Monday, October 11, 2010


I received several emails taking exception to my claim that people who are different are less likely to be "bullied" in a Christian school than a secular school. One of the more forceful objections included this explanation:
[T]he article states later that this would be much less likely to happen at a Christian school than a secular school. I am sorry to say that I have been in both settings and this is entirely and utterly false. As a Christian I would greatly appreciate if Christian schools, like [my college] and my Christian high school fought against things like intolerance of homosexuals while acknowledging they are in the wrong. Unfortunately, this is just the opposite at a Christian school and it is naïve to think otherwise. [My college] is a place for hatred of homosexual students, almost to the point where there is no way these students can come out of the closet to receive the proper help they need.
In my high school and many other Christian high schools within my area, the small minority of homosexual students were treated so poorly on our school grounds that I felt ashamed to call my fellow students Christians as they mistreated these individuals. Conversely, in the time I spent at a public high school, gay students were treated with respect and not necessarily liked, but no students were harassed in the ways I have seen in Christian settings.
The bottom line is that I have seen far too many hypocritical Christians in my life to say that gays are safer or treated better in a Christian setting than a public school setting. While I agree that there are many things to be improved about the public school system, the harassment of homosexuals is really not one of the issues. This case was a rare exception of an intolerant bigot doing something harmful to a college roommate that caused his death. As Christians we need to look ourselves in the mirror and do what we can to act more CHRIST-LIKE every day of our lives, and that includes treating homosexuals with the respect they deserve.
If this writer is correct it is very disappointing, but is he correct? Is it naive to think that people who deviate from the norm are treated with more respect in Christian environments than in secular settings? I hope not, but I invite others to share their opinion. If the experience shared above is typical then, it seems to me, Christian schools have a lot of work to do to teach their students what it means to be a Christian.

I know anecdotes don't prove anything, but I'll share one anyway. I have attended and taught at both secular and Christian colleges over the last 45 years. It was common in the secular schools to walk into a lavatory and find anti-homosexual graffiti on the walls, but I can't recall ever seeing that in the Christian colleges at which I've taught (In fact, I can't recall seeing much graffiti at all in these schools). What does that mean? Maybe nothing, or maybe it just means that the custodial crews are more efficient in cleaning the lavatories in the Christian schools, but it also might be a reflection of the different atmospheres toward one's fellow human beings in the two types of schools.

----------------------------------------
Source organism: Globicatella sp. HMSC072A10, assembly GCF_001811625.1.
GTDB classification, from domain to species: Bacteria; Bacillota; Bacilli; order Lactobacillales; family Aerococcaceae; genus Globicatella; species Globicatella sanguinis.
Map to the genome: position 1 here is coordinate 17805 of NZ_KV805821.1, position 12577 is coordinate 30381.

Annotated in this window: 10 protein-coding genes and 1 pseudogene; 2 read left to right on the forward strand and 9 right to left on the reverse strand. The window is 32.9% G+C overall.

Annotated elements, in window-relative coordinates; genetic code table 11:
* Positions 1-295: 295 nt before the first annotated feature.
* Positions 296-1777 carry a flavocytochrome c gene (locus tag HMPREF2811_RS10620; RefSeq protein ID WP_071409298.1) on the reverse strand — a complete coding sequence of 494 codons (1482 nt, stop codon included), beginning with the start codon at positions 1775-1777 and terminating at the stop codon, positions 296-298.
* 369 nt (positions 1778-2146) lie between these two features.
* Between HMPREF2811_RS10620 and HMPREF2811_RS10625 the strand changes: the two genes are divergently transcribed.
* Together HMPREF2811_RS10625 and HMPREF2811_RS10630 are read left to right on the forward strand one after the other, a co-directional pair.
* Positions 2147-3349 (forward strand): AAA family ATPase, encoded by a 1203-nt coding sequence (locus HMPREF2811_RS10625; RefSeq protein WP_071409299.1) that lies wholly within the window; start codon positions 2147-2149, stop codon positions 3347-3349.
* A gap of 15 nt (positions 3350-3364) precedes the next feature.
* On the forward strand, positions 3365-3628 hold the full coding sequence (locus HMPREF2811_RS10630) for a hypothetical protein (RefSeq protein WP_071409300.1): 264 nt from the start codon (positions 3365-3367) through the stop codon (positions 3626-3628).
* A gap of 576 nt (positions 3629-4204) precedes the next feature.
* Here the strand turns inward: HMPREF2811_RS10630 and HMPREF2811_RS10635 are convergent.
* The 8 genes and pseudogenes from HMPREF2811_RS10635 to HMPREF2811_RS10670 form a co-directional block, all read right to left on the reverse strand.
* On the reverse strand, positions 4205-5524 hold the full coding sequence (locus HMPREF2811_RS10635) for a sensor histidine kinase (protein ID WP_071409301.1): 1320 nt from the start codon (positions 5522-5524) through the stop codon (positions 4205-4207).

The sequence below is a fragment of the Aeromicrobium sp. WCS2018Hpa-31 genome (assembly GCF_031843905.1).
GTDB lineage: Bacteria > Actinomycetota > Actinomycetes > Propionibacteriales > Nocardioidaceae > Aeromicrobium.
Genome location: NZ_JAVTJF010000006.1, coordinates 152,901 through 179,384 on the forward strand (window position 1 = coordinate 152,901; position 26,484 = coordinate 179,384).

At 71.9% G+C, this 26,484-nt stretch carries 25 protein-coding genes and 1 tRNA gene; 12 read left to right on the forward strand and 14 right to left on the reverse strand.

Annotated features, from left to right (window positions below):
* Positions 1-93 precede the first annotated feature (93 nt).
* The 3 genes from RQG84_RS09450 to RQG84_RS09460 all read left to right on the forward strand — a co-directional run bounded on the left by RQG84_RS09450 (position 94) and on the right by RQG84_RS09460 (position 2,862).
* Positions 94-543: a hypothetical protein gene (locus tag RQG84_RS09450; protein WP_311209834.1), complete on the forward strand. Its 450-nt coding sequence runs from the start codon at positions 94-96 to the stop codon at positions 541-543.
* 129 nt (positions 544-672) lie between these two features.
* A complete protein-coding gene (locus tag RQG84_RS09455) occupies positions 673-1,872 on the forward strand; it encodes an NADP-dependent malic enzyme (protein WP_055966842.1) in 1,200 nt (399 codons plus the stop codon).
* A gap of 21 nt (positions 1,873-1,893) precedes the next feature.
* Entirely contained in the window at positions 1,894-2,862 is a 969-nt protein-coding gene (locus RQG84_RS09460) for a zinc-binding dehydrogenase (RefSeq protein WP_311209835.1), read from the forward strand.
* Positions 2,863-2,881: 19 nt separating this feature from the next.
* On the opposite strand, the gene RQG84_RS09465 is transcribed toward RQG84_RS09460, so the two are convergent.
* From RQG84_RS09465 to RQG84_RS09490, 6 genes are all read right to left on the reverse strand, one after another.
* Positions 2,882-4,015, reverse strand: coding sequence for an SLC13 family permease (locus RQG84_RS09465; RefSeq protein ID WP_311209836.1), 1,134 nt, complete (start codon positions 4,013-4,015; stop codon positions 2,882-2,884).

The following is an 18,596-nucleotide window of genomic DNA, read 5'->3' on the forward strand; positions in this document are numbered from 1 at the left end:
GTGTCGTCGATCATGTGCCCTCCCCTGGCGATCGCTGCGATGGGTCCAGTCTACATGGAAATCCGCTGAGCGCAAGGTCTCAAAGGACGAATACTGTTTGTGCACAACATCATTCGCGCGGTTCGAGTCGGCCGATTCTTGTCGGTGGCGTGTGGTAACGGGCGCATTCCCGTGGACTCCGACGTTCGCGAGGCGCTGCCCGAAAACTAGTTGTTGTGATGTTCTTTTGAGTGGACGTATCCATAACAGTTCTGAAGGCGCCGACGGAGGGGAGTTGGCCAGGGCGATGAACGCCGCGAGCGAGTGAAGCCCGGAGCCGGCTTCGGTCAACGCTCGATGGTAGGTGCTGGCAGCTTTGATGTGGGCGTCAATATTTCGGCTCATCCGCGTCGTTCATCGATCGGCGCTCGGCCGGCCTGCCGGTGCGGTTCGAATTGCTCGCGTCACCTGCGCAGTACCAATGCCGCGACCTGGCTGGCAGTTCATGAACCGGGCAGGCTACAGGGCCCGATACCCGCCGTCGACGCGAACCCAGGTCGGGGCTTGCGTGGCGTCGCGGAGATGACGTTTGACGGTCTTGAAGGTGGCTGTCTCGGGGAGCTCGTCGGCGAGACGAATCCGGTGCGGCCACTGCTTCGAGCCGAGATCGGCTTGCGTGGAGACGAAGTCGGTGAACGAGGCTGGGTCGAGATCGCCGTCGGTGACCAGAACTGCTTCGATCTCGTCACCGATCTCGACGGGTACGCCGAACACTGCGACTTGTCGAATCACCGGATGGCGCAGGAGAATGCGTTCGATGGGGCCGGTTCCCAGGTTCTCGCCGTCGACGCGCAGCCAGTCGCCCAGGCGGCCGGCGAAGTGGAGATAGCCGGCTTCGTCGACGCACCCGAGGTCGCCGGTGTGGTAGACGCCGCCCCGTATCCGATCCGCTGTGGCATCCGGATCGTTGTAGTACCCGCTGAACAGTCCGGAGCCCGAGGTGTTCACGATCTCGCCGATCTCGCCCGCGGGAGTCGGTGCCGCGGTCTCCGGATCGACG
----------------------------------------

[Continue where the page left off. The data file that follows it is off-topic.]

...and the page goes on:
One thing I think I can say about this, though, is that if Christians torment someone for being homosexual they're violating the principles laid down by the Christ whom they claim to follow and upon which they claim to base their lives. However, if secular students bully a gay kid those students aren't violating any principle of secularism. There's no principle that one can derive from a secular or atheistic worldview that could provide any reason to think that demeaning people who are different from and weaker than oneself is wrong. All that's being violated is an arbitrary code of conduct that reflects the tastes and predilections of the administration of the school.

Honeybee Collapse

For years scientists have been mystified and agriculturalists have been alarmed by honeybee die-offs. The collapse of the population of these essential crop pollinators in North America, estimated at about 20% of the bees, has variously been blamed on a mite, on pesticides, and on cell-phone radiation.

Now, it seems, scientists have finally discovered the real cause - a virus working synergistically with a fungus in the gut of the bees. Neither the virus nor the fungus are harmful by themselves but together they're apparently lethal.

You can read about this discovery here.